The robbers were also given pistols before entering the bank. Not only were the masks useful in the way that they protected their identities, but they were also used in a manner that benefited them in the stealthiness of their operation. I guess you could also consider the dark of night being another form of mask usage and stealth; they covered themselves pretty impressively. The Halloween-type mask depicted below is supposedly that of Captain Marvel from the Marvel Universe; from older comic book versions of the character. Personally, I see more of DC’s version of Wonder Woman from the older comic books, but I guess people can visualize this mask as a different character either way.

Photo from the official FBI Governmental Website

This sort of cheap, rubber material used in Halloween masks have been depicted and used in several movies and television shows as depicted above. Halloween-type masks, in general, have been seen disguising villains and real life criminals because it’s what’s available to them without looking or seeming suspicious. Who knows, maybe they could have been going to a costume party! But even then, masks from the horror movies are terrifying, so the threat of someone holding you at gun or knifepoint and restraining you while wearing a creepy mask like this to protect them from their identities is still horrifying.

Oh! Remember how ideas have to come from somewhere mentioned in my previous blog post titled, Familiar Masked Creatures? Well, the Brink’s Robbery in 1950 inspired director William Friedkin to make a movie based on the events that took place on January 7, 1950 in Boston Massachusetts. The movie was released on December 8, 1978; based on the real events of this infamous, perfect crime.

Photo from Wikipedia

The Wrap Up

In the past, previous countries have made an effort or spoken of banning the use of masks for criminality prevention. The criminalization of the Burkina in France, for instance, gave them cause to argue,

“That burins should not be worn because of public security reasons legitimacy, for the same line of logic should outlaw any article of clothing that hinders proper identification.”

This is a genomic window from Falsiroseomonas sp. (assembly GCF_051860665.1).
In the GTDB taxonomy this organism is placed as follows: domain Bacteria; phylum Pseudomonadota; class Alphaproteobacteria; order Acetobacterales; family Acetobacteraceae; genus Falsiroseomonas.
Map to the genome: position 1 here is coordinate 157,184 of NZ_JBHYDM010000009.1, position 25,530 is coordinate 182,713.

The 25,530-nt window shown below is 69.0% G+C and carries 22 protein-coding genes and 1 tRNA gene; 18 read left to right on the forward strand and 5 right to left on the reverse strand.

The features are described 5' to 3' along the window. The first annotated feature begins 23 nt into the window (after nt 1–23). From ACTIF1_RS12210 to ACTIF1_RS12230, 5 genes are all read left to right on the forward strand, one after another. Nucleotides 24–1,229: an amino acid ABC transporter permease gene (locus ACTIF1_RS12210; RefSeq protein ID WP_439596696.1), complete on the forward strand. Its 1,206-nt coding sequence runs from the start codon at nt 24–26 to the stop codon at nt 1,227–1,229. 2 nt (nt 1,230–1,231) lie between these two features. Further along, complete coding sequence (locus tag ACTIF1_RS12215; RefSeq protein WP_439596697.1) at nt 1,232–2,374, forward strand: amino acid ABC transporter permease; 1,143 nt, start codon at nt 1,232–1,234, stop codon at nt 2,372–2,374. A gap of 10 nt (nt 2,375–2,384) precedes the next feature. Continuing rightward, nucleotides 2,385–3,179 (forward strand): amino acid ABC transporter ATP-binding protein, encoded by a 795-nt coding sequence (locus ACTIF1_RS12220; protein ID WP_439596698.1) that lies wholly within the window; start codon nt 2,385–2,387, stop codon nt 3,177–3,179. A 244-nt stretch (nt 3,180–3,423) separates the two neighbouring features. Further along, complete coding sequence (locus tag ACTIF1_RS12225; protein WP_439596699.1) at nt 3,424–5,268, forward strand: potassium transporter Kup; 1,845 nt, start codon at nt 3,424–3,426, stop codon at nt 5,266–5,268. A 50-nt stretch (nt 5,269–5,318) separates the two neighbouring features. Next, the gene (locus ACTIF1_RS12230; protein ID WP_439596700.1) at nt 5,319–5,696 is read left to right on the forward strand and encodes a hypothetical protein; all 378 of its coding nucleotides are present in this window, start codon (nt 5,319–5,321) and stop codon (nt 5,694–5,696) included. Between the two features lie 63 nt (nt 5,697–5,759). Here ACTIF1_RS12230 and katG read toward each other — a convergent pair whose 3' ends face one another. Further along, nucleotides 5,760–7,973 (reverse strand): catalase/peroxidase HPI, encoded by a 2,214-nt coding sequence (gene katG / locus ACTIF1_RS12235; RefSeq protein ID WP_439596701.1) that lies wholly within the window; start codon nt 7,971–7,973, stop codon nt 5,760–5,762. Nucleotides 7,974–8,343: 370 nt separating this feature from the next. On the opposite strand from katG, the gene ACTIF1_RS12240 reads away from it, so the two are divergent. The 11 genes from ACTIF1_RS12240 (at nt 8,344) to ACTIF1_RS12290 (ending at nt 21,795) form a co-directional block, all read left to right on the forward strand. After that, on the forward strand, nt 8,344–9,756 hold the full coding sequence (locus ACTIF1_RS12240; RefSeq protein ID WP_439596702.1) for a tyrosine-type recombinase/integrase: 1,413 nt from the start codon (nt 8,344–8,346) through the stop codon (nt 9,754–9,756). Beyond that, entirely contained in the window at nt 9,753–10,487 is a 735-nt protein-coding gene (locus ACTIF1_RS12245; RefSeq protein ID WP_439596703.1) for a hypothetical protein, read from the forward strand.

Jung, 2016

Which makes sense in terms of criminality, crime rates, and mask usage. If someone is covering up their face not due to specific and understandable reasoning, such as medical or employment excuses, then why are they even wearing one in the first place? 

Profiling someone based on the types of accessories and clothing is one thing when it comes to judging someone on the street, but it’s easier to do so for people who have no reason to wear things that mask their identity. It is suspicious and uncauseworthy.

However, those who want to wear a mask or any article of clothing they want, they can. They have the free will do do as they please, and even if they’re told not to do something, do you really believe criminals who cannot follow society’s laws, will follow not wearing a mask to cover up their identities? Very unlikely.


Jung, C. (2016). CRIMINALIZATION OF THE BURKINI. Harvard International Review, 38(1), 6-7. Retrieved April 16, 2021, from http://www.jstor.org/stable/26445655

Pollock, D. (1995). Masks and the Semiotics of Identity. The Journal of the Royal Anthropological Institute, 1(3), 581-597. doi:10.2307/3034576


Familiar Masked Creatures

As far as small investigations linked around criminal ghosts within crowds of normal people just following state and national guidelines against COVID-19, masks and criminality are mostly linked to comic books and fictional elements within film and television industries. Most notably movies like DeadpoolV for VendettaFriday the 13th (Jason), Halloween (Michael Myers) and television shows such as Money Heist on Netflix.

Photo from IMBD
Photo from Pinterest
Photo from alternativemovieposters.com
Photo from Amazon.com
Photo from Netflix